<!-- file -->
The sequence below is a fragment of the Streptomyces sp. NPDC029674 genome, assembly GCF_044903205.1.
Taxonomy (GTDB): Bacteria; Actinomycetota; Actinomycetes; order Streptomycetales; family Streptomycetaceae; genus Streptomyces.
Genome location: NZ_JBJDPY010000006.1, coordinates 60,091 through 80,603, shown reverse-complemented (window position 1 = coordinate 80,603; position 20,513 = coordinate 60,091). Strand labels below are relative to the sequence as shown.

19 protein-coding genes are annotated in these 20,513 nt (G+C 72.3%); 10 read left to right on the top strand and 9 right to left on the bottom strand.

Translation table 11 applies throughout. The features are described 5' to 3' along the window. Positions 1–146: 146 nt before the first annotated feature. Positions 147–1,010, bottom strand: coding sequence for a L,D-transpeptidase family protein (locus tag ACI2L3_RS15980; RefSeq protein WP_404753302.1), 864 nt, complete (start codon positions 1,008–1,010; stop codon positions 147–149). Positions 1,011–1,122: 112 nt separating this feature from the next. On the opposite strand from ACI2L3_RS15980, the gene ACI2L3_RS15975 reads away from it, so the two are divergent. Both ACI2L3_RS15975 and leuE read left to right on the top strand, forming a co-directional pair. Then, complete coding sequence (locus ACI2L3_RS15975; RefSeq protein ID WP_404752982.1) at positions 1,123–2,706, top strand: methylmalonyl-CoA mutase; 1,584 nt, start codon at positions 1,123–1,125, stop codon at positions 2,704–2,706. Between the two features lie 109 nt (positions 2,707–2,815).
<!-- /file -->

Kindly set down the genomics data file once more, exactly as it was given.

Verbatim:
The sequence below is a fragment of the Streptomyces sp. NPDC029674 genome, assembly GCF_044903205.1.
Taxonomy (GTDB): Bacteria; Actinomycetota; Actinomycetes; order Streptomycetales; family Streptomycetaceae; genus Streptomyces.
Genome location: NZ_JBJDPY010000006.1, coordinates 60,091 through 80,603, shown reverse-complemented (window position 1 = coordinate 80,603; position 20,513 = coordinate 60,091). Strand labels below are relative to the sequence as shown.

19 protein-coding genes are annotated in these 20,513 nt (G+C 72.3%); 10 read left to right on the top strand and 9 right to left on the bottom strand.

Translation table 11 applies throughout. The features are described 5' to 3' along the window. Positions 1–146: 146 nt before the first annotated feature. Positions 147–1,010, bottom strand: coding sequence for a L,D-transpeptidase family protein (locus tag ACI2L3_RS15980; RefSeq protein WP_404753302.1), 864 nt, complete (start codon positions 1,008–1,010; stop codon positions 147–149). Positions 1,011–1,122: 112 nt separating this feature from the next. On the opposite strand from ACI2L3_RS15980, the gene ACI2L3_RS15975 reads away from it, so the two are divergent. Both ACI2L3_RS15975 and leuE read left to right on the top strand, forming a co-directional pair. Then, complete coding sequence (locus ACI2L3_RS15975; RefSeq protein ID WP_404752982.1) at positions 1,123–2,706, top strand: methylmalonyl-CoA mutase; 1,584 nt, start codon at positions 1,123–1,125, stop codon at positions 2,704–2,706. Between the two features lie 109 nt (positions 2,707–2,815).